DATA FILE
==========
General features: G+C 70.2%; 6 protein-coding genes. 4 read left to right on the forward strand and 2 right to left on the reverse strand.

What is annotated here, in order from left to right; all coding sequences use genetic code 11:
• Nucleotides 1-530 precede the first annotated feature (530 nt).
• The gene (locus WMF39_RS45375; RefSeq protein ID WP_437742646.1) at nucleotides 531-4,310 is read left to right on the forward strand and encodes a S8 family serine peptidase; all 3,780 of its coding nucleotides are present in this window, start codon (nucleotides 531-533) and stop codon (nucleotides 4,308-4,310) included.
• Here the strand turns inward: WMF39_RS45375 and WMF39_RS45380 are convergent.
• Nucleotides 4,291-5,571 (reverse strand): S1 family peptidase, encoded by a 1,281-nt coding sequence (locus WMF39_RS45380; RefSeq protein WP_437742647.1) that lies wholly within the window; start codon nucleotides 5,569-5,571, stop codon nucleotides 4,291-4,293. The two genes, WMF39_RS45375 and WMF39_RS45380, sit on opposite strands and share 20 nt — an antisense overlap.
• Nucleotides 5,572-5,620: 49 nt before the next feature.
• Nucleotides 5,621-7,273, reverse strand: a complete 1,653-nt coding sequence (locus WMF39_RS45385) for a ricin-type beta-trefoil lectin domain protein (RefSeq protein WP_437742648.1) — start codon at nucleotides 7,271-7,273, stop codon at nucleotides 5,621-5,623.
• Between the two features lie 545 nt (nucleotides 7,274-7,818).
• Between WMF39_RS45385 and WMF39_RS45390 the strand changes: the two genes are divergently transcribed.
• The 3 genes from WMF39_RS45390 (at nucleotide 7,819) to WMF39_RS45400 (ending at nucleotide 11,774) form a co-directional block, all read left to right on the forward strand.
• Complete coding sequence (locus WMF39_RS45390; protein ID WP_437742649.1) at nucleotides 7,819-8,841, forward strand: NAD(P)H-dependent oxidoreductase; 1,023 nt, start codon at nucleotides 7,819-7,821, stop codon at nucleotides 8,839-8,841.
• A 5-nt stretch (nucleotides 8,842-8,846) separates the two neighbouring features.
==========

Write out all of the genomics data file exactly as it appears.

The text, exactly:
General features: G+C 70.2%; 6 protein-coding genes. 4 read left to right on the forward strand and 2 right to left on the reverse strand.

What is annotated here, in order from left to right; all coding sequences use genetic code 11:
• Nucleotides 1-530 precede the first annotated feature (530 nt).
• The gene (locus WMF39_RS45375; RefSeq protein ID WP_437742646.1) at nucleotides 531-4,310 is read left to right on the forward strand and encodes a S8 family serine peptidase; all 3,780 of its coding nucleotides are present in this window, start codon (nucleotides 531-533) and stop codon (nucleotides 4,308-4,310) included.
• Here the strand turns inward: WMF39_RS45375 and WMF39_RS45380 are convergent.
• Nucleotides 4,291-5,571 (reverse strand): S1 family peptidase, encoded by a 1,281-nt coding sequence (locus WMF39_RS45380; RefSeq protein WP_437742647.1) that lies wholly within the window; start codon nucleotides 5,569-5,571, stop codon nucleotides 4,291-4,293. The two genes, WMF39_RS45375 and WMF39_RS45380, sit on opposite strands and share 20 nt — an antisense overlap.
• Nucleotides 5,572-5,620: 49 nt before the next feature.
• Nucleotides 5,621-7,273, reverse strand: a complete 1,653-nt coding sequence (locus WMF39_RS45385) for a ricin-type beta-trefoil lectin domain protein (RefSeq protein WP_437742648.1) — start codon at nucleotides 7,271-7,273, stop codon at nucleotides 5,621-5,623.
• Between the two features lie 545 nt (nucleotides 7,274-7,818).
• Between WMF39_RS45385 and WMF39_RS45390 the strand changes: the two genes are divergently transcribed.
• The 3 genes from WMF39_RS45390 (at nucleotide 7,819) to WMF39_RS45400 (ending at nucleotide 11,774) form a co-directional block, all read left to right on the forward strand.
• Complete coding sequence (locus WMF39_RS45390; protein ID WP_437742649.1) at nucleotides 7,819-8,841, forward strand: NAD(P)H-dependent oxidoreductase; 1,023 nt, start codon at nucleotides 7,819-7,821, stop codon at nucleotides 8,839-8,841.
• A 5-nt stretch (nucleotides 8,842-8,846) separates the two neighbouring features.